He was a tenacious fighter for internet freedom and as such ran afoul of established interests including institutions such as Harvard and MIT. He was due to be prosecuted for his efforts to fight JSTOR  the online publishing company that digitizes and distributes scholarly articles written by academics and then sells them, often at a high price, to subscribers. As Maria Bustillos detailed, none of the money goes to the actual writers (usually professors) who wrote the scholarly articles - they are usually not paid for writing them - but instead goes to the publishers. Aaron Swarz thought that this was wrong and used the means at his disposal to thwart what he called the unwarranted exploitation of the Internet and the work of academics for profit. His "victims" were not inclined to prosecute, but the US government went after him with fury. The details of how he was driven to take his own life are given in a Guardian article by Glen Greenwald which we suggest that you read carefully.

We are all aware of criminal activities that underly the great economic expansion of China. We had toys with lead paints exported to the West and now we have people dying in Africa because of counterfeit drugs exported by China and India. While India is trying to do something against this deadly business, China goes on blithely killing to make a buck.   Asian counterfeiters are sending fake drugs to several African countries. Many of the pills have few or no active ingredients at all.
A report from the Pulitzer Center writing about Tanzania reads in part:
The life-saving medicine arrives on cargo trucks and in suitcases, crossing borders to be put on sale in pharmacies, shops and hospitals. There is just one problem: it isn’t life-saving at all. To look at the packaging, you would never know. It is usually a dead ringer for the real thing. Only on closer inspection will you find a watermark missing or notice the crumbling edges of a tablet that to well-trained inspectors can be the telltale signs of fakery. Even health professionals are routinely fooled.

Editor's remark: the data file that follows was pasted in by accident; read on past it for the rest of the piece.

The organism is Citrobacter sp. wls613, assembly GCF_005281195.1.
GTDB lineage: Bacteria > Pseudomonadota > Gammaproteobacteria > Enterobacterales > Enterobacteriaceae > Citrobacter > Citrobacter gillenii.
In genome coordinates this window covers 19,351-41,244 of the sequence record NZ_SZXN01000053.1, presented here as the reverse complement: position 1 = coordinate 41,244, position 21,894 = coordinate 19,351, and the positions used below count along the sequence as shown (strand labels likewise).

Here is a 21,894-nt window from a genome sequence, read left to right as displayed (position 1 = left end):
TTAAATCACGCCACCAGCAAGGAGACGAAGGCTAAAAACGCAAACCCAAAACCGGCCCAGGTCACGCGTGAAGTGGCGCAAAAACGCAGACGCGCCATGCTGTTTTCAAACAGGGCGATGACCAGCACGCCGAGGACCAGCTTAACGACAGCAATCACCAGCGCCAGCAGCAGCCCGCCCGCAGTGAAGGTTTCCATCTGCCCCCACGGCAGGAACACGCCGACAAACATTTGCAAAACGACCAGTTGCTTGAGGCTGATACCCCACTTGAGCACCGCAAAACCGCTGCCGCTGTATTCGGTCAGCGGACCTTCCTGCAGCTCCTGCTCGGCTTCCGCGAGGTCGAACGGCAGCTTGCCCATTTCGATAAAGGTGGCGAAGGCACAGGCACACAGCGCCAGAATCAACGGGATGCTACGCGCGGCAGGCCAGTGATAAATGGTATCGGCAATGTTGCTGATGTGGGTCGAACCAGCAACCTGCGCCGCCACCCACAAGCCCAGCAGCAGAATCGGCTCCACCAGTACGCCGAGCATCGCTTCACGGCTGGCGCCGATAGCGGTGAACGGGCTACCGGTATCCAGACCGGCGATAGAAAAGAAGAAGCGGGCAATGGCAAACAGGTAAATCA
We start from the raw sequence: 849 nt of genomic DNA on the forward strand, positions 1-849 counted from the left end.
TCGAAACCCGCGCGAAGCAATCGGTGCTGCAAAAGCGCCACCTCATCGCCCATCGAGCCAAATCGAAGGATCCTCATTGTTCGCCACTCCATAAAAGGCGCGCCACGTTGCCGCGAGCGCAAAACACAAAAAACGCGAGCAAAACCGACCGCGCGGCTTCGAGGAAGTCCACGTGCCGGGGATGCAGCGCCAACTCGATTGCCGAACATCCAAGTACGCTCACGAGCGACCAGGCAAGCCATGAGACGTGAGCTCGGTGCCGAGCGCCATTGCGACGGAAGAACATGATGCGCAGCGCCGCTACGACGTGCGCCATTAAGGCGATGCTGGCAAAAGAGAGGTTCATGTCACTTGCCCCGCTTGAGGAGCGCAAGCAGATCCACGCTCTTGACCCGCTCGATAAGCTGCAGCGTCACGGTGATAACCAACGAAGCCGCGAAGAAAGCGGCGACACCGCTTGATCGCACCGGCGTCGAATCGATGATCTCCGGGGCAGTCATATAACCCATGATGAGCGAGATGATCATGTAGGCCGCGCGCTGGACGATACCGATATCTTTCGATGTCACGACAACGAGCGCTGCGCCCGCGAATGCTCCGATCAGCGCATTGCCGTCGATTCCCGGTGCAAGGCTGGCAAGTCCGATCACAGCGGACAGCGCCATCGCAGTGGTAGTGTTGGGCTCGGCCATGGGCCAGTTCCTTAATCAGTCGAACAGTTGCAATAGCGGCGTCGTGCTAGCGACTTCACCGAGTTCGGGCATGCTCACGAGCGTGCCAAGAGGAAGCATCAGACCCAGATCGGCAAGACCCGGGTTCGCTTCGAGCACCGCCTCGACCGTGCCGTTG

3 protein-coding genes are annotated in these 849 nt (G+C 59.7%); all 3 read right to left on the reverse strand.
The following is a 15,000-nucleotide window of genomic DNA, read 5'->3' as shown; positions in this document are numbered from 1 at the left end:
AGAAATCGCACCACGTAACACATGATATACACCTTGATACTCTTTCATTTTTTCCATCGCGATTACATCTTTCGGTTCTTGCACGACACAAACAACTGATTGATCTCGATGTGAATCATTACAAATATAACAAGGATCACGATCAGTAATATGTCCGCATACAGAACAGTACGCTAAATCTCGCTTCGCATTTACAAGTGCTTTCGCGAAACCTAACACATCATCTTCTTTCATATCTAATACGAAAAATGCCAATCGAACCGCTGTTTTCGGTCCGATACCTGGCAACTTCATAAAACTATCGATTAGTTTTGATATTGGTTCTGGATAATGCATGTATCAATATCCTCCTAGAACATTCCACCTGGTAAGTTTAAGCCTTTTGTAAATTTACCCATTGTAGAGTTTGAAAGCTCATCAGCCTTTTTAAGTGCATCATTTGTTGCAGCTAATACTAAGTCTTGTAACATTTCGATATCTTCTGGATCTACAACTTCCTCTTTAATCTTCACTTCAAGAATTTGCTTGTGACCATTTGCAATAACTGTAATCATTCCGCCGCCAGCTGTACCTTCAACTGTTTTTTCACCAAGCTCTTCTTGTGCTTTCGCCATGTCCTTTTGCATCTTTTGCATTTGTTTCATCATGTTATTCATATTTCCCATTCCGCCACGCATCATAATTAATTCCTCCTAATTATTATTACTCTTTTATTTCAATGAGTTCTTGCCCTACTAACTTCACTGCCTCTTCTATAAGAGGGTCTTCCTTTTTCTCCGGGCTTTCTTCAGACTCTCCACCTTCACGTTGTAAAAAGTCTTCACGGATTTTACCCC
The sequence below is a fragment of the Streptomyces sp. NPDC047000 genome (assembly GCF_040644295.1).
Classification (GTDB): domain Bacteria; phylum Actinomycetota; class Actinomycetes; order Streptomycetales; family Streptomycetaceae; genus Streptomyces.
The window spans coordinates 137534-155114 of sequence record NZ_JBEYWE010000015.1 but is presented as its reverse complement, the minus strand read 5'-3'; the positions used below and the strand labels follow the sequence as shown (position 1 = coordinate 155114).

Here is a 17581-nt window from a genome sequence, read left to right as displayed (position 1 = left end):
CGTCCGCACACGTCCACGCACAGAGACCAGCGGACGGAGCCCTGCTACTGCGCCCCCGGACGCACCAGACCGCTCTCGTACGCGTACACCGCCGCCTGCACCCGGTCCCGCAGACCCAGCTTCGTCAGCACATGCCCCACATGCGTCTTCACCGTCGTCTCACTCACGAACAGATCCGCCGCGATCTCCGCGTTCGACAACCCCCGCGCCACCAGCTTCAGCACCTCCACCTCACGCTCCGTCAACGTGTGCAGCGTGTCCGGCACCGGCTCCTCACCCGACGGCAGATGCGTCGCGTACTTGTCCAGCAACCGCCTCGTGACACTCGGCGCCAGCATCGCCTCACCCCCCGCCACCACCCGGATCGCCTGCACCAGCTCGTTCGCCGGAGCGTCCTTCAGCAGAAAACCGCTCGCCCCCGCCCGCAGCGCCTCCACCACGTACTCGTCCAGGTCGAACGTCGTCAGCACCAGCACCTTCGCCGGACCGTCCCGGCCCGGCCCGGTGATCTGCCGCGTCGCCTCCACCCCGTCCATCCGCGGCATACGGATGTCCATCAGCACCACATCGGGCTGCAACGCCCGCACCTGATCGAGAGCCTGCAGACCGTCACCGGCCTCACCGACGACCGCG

The Guardian  presents a report that estimates that about a third of the drugs imported to Africa are bogus.
A Ugandan woman watches over her child who is suffering from malaria. Photograph: Yannick Tylle/ Corbis
Something must be done about these crimes for profit. No international protest or good will can replace strong and effective policing by the Chinese and Indian governments.

The Turkish government has launched a campaign to arrest and intimidate lawyers who have undertaken to defend accused in terror cases. The arrests and seizures have been carried out in violation of procedures set out in law and it would appear that the government is trying to deprive those whom it accuses of terrorist acts of legal defense.
Police raids in several Turkish cities have resulted in the arrest of 15 human rights lawyers, including from the the Contemporary Lawyers’ Association.
© ADEM ALTAN/AFP/Getty Images

Indeed no one condones terror, but all accused people are entitled to counsel and defense. We deplore these actions by the Turkish authorities.

School districts in Mississippi  are solving their disciplinary problems with kids by throwing them in jail or handcuffing them for minor violations such as deviations from a dress code. A government report reveals an appalling situation that calls in our opinion for intervention from higher authority. This is extremely egregious child abuse and something must be done about it.
In Mississippi, staff at one school regularly handcuffed students to metal railings in the school gymnasium and left them there for hours if they were caught not wearing a belt, among other minor infractions. (photo: source unknown)
Is this what we expect from the world's greatest democracy? The US State Department publishes an annual evaluation of human rights protection in countries around the world. The Justice Department report on Mississippi is equally damning. 

The main event in Israel this week is of course the election. We are still wondering how things will turn out but we strongly suspect that not much will change, the new kingmaker Yair Lapid will be seduced and bought by power and its trappings and things will go on as usual. Here is the breakdown by seats.